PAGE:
The story begins with Takeshi, a teen ward of the Blue Sky orphanage who recently started an American football team with his friends. On the day before his sixteenth birthday, the caretaker produces a letter that was with Takeshi when he arrived. It tells Takeshi that the author would be returning for him when he turned sixteen, and the news sends him running away in fear.
Takeshi arrives at the football field, pursued by his friends, when a giant green crystal falls from the sky and stabs him in the chest. It emits a blinding light that knocks everyone out, whereupon a UFO appears and beams them aboard. When he wakes up, Takeshi is greeted by Rabi, a royal advisor from the planet Apolon. Rabi reveals to Takeshi that he is the last prince of Apolon, spirited away to Earth to avoid death at the hands of General Dazaan. As a member of the royal family, Takeshi can use the "Key Energy" crystal in his chest to control Dai Apolon, the world's guardian robot.
The series proceeds from there, following Takeshi and his friends as they use the robots to defend Earth against the Dazaan army, retrieve the stolen Energy Heart, and avenge the death of his father. Takeshi controls Dai Apolon, which is formed by combining three separate super robots, while his friends operate various UFOs to provide support and cover fire. As Dai Apolon, Takeshi can use his Key Energy powers to grow and merge with the mecha, "wearing" it like cybernetic armor.
Dubbed versions were broadcast in parts of Europe. Five episodes were combined and dubbed in English to create a Compilation Movie called Shadow World.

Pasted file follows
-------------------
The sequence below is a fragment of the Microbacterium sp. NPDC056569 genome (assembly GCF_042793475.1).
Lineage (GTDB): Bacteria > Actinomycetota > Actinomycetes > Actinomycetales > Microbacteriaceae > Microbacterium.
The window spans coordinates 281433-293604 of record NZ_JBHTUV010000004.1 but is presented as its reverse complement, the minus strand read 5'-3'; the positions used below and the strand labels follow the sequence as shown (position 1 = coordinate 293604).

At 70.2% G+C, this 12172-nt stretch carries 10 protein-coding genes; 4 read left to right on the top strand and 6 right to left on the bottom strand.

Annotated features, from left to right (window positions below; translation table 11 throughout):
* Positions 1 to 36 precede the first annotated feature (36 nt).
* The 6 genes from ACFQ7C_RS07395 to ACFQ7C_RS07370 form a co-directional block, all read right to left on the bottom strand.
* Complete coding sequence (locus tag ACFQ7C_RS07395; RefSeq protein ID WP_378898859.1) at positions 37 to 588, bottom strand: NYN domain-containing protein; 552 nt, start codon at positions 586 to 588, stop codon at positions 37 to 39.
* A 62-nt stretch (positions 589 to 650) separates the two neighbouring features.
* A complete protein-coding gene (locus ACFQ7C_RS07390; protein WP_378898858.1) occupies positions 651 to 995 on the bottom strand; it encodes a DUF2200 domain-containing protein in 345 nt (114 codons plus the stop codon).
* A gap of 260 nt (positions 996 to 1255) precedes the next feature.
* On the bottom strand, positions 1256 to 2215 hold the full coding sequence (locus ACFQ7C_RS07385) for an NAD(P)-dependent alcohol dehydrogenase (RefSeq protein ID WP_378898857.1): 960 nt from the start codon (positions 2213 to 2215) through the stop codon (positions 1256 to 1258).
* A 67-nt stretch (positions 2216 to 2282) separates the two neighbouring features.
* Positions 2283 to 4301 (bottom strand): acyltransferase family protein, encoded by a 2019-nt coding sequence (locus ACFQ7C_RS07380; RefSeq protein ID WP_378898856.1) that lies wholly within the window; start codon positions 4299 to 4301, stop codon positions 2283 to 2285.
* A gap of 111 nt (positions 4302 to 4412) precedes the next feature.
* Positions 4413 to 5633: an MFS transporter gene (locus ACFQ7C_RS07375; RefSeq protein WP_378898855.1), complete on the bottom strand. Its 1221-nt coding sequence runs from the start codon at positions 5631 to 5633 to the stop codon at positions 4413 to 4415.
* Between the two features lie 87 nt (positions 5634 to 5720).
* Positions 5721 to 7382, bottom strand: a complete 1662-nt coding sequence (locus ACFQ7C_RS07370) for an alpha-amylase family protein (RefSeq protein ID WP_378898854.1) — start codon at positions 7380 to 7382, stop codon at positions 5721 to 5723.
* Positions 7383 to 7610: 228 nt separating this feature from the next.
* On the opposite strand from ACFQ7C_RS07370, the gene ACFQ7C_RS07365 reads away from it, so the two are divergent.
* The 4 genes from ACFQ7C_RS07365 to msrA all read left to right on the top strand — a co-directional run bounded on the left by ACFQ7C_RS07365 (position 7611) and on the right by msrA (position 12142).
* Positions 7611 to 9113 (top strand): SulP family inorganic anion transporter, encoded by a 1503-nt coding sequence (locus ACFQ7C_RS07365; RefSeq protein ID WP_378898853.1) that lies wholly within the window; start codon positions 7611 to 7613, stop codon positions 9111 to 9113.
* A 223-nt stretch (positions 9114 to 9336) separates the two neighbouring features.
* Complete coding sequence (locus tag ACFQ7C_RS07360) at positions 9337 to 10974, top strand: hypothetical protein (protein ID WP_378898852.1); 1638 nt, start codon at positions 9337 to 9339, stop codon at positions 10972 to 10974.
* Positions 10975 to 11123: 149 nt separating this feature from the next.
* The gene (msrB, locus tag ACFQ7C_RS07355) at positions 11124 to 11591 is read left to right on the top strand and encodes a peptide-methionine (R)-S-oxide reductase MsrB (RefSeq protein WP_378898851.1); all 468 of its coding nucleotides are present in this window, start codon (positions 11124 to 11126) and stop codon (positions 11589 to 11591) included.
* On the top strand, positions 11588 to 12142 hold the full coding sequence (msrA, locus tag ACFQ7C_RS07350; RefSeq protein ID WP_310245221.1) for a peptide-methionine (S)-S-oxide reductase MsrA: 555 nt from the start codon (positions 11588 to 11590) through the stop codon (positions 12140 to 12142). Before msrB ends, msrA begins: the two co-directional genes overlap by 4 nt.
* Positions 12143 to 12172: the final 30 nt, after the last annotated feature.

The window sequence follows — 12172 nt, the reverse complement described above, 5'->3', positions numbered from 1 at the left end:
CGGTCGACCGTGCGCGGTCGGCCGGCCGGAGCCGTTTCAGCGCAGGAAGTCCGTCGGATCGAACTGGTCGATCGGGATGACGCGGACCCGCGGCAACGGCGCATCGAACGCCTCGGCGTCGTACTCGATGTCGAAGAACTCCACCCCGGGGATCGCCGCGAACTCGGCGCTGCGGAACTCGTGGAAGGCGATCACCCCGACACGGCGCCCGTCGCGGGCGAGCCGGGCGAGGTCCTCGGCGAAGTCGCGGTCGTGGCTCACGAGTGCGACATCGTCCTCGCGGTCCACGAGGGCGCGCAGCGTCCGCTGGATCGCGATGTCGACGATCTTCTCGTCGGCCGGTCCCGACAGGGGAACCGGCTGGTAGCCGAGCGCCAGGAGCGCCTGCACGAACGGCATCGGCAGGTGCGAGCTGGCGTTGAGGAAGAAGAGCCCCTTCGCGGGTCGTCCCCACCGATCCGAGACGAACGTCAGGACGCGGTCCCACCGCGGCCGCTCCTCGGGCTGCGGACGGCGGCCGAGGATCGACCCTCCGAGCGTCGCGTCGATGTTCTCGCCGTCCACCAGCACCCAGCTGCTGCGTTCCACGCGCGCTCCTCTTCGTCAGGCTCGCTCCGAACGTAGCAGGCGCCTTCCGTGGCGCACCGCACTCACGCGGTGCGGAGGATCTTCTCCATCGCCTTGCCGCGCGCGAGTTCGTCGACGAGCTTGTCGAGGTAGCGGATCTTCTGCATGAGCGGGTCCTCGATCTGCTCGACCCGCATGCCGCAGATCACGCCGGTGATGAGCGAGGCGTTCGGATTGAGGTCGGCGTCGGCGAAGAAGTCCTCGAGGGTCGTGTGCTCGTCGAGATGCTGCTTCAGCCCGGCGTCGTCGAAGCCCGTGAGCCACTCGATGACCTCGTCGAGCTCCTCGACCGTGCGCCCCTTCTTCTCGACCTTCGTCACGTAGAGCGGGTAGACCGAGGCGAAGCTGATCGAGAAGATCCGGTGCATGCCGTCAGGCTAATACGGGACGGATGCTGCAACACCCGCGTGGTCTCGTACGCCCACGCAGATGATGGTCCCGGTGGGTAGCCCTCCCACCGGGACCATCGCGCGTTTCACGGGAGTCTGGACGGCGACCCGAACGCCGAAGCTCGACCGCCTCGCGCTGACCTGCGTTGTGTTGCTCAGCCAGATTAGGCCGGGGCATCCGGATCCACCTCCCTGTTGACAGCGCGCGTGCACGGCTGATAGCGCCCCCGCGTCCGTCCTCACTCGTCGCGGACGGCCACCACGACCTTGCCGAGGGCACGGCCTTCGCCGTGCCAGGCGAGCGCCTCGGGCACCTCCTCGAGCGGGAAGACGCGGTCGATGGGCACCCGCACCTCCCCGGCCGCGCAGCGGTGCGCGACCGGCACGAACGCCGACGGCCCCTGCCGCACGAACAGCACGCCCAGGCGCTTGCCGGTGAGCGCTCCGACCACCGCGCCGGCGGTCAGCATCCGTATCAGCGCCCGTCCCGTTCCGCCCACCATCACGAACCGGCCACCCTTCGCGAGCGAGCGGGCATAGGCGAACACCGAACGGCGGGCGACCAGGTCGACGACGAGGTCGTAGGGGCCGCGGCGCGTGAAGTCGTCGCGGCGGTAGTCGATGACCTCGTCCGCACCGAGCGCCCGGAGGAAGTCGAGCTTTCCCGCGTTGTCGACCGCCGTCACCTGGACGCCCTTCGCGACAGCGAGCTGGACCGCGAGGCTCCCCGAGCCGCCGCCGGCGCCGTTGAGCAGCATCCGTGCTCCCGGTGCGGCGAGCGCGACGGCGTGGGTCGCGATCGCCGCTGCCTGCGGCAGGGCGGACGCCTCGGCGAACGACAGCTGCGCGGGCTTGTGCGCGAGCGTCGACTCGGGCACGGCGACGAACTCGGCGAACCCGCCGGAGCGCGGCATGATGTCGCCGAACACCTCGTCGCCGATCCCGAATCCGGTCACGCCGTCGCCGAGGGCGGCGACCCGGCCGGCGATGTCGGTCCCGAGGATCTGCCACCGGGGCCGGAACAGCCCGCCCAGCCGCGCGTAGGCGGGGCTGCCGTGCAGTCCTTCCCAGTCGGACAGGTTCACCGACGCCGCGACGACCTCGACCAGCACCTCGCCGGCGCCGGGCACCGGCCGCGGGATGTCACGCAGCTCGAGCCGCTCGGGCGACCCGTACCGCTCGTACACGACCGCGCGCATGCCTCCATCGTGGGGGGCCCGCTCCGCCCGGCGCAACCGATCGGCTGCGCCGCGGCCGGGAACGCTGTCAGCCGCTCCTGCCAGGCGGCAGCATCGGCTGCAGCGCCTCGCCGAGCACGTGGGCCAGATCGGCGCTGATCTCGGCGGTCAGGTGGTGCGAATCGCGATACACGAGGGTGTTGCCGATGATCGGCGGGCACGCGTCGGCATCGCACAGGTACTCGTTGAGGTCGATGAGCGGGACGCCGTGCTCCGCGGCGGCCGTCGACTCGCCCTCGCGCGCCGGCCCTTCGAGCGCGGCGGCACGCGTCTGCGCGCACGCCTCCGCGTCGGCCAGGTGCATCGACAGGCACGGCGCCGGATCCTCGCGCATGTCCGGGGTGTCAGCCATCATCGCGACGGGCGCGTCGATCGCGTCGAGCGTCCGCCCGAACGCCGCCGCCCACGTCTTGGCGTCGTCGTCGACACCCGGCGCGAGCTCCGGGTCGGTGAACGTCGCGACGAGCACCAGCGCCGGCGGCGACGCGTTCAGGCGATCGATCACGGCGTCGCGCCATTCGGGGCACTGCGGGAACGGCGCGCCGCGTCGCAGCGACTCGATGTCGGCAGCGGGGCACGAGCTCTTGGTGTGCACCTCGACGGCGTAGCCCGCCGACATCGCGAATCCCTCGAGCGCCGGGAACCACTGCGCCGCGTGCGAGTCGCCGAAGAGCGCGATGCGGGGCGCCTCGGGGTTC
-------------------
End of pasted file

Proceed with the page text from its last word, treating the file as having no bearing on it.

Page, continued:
Dai Apolon demonstrates the following tropes:
- Adaptation Expansion: The anime is derived from the manga Galactic Warrior Apolon by Tetsu Kariya and Shigeru Tsuchiyama, but adds the Humongous Mecha and American football aspects
- Color-Coded Characters: Takeshi and his friends wear football jerseys with distinct colors:
- Takeshi - Red
- Miki - Pink
- Matsuo - Yellow
- Goro - Blue
- Hideki - White
- Combining Mecha: Not only is Dai Apolon made out of three robots which combine into the titular mecha, it also came with three UFO support craft which can also combine with the individual robots.
- Compilation Movie: Shadow World was created from five disparate episodes.
- Cultural Rebel: Dai Apolon's use of American football as a motif is a form of this trope, given that the sport was barely recognized as an amateur sport in Japan in the mid 1970s; it may have been done to add variety to the show. In-story, Takeshi and his friends frequently play football, while Dai Apolon has a football-helmet-shaped head and uses the "Apolon Ball," a football-shaped double-bladed knife.
- Dub Name Change: Shadow World changed the setting to California and gave the protagonists American names.
- Elemental Shapeshifter: Takeshi's ability to control Dai Apolon was vaguely described as this, where he turned into electricity and combined with its circuitry. However, outside of this singular case, Takeshi exhibited no other electricity-based powers.
- Humongous Mecha: Dai Apolon and its individual component mechs qualify.
- Man in the Machine: Takeshi invokes this trope when he uses his energy powers to grow and merge with the Dai Apolon mech.
- Monster of the Week: A staple of each episode.
- Powered Armor: From a certain point of view, Dai Apolon becomes this for Takeshi.
- Sizeshifter: When Takeshi merges with Dai Apolon, stock footage shows his muscles growing to enormous size to fit inside the mech's form.
- Super Robot Genre
- Theme Naming: The three individual robots that form Dai Apolon are named "Header" (which forms the head), "Trungur" (which forms the trunk/torso), and "Legger" (which forms the legs).
- Transformation Is a Free Action: Averted in one episode, when the Monster of the Week brings miniature flying robotic bugs to block the combination ports of the individual robots. When they try to combine, the bugs explode, interrupting the combination sequence.
- Transformation Sequence: Seen each time Dai Apolon is formed.